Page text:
Armed with FATCA & IT, taxman to nail evaders

By: | Updated: March 7, 2016 2:41 AM

Even while taxpayers with undisclosed income are once again given the facility of a new limited compliance window to come clean, the revenue department will, in parallel, intensify the effort to track down evaders, official sources told FE.

Indian rupee vs US dollarFATCA will also shield Indian banks, insurers, custodians and broking houses from facing US tax penalties for failure to disclose the transactions of the US citizens and firms in India. (Reuters)

Even while taxpayers with undisclosed income are once again given the facility of a new limited compliance window to come clean, the revenue department will, in parallel, intensify the effort to track down evaders, official sources told FE. While the Foreign Account Tax Compliance Act signed with the US in July last year will stand the taxman in good stead in hunting down offshore tax evasion, the sources said an equal focus would be on using the advanced IT-enabled tracking systems to nail domestic unaccounted wealth.

Stating that the government is fully committed to reduce the incidence of black money, the Central Board of Direct Taxes (CBDT) chairman Atulesh Jindal told FE: “The idea is to catch big (habitual) tax evaders. Individuals may evade (tax) once or twice but not always. If someone, for instance, is investing in any real estate project or buying jewellery, by way of PAN disclosure, the IT department would come to know about the transactions. The IT tools have come very handy in keeping a track of (high value transactions).”

According to Jindal, thanks to FATCA, India will get access to information from nearly 95 countries including the US and Switzerland on the dealings and transactions of taxpayers/potential taxpayers in foreign jurisdictions. At the same time, he said, the Income Tax Department is regularly processing information on taxpayers, as the requirements of submission of PAN have been made more elaborate and mandatory. (The government has made it mandatory to disclose PAN in new clutch of additional transactions starting January 1, 2016).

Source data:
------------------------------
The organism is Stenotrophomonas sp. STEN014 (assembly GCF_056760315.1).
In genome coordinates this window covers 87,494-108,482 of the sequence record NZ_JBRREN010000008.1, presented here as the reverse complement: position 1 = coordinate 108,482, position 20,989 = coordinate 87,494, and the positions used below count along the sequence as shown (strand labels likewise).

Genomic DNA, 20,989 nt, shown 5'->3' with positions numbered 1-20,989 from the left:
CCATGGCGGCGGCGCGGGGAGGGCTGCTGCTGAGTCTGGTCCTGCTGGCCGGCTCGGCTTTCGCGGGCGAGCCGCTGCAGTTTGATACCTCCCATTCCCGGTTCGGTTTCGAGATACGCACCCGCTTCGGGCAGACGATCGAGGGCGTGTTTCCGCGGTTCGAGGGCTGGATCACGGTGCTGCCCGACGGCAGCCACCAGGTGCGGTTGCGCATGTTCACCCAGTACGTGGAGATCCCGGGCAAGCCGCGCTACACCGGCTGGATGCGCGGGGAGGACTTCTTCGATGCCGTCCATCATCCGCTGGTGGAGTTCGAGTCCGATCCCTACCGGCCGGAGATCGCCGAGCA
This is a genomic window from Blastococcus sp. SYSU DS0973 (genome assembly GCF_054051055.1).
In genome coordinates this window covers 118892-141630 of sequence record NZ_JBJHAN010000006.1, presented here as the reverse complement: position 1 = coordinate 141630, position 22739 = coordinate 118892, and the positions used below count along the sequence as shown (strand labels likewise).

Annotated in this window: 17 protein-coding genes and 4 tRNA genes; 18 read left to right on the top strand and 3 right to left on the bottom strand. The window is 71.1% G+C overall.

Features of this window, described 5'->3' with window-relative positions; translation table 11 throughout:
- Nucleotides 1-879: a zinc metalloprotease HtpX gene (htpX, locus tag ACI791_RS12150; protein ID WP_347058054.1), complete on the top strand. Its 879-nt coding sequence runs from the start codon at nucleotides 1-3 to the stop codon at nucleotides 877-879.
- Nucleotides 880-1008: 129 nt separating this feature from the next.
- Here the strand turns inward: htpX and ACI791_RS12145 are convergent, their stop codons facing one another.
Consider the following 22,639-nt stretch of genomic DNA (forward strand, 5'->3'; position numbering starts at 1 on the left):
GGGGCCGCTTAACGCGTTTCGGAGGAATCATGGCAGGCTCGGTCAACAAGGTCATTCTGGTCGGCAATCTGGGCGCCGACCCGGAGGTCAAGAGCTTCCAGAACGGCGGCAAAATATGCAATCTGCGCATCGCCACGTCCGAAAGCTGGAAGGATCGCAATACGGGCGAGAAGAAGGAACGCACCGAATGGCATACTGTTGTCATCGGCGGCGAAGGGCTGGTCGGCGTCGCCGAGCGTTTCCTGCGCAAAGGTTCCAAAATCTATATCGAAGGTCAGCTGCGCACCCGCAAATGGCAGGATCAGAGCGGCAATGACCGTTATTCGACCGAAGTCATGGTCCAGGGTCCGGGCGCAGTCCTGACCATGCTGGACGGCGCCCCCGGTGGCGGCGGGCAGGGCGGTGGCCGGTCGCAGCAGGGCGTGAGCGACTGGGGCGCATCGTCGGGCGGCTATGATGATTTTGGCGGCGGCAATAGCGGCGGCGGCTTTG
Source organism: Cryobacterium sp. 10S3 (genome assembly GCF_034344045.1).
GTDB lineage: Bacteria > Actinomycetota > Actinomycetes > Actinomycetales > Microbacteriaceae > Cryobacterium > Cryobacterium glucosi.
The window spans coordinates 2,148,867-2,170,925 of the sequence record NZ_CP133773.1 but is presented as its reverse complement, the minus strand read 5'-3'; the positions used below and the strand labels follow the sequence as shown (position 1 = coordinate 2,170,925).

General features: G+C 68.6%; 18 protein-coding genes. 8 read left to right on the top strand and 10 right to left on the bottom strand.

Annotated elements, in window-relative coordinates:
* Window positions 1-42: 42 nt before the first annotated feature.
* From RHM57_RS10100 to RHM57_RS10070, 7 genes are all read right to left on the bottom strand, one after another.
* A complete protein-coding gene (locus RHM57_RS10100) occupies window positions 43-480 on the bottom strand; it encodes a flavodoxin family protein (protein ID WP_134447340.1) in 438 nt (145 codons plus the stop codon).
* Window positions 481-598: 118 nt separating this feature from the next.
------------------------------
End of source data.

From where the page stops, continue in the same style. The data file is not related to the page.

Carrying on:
The CBDT chairman, however, said the government has so far not set any target for the unaccounted funds it wants to bring under the tax net via the new compliance window. Finance minister Arun Jaitley told Parliament last week: “Having given (citizens) one opportunity for evaded income to be declared once, we would like to focus all our resources for bringing people with black money to the book.”

FATCA will also shield Indian banks, insurers, custodians and broking houses from facing US tax penalties for failure to disclose the transactions of the US citizens and firms in India. The agreement provides for an unprecedentedly robust system of information-sharing.

The latest compliance window — to be open between June-September 2016 — has been opened despite the lukewarm response to the (foreign) black money disclosure scheme, 2015. Last year’s scheme had led to disclosure of just `4,150 crore and tax collection of Rs 2,400 crore. The latest scheme indicated the government’s view that bulk of black money lies within the country.

“The income declaration scheme announced in the this Budget is expected to get more domestic taxpayers coming forward unlike previous schemes. This is because this time it offers a comfort and immunity under the IT Act, Wealth Tax and Benami Act. An individual can opt to pay 45% of the disclosed amount that would include tax, penalty and interest and settle any past untaxed assets or capital gains and get free from legal hassles. The Prime Minister is tech-savvy and we could expect the IT department making good use of technology to track down tax evaders. IT-enabled intelligence would certainly make tax evasion tough,” said Sonu Iyer, national leader for people advisory services, EY.

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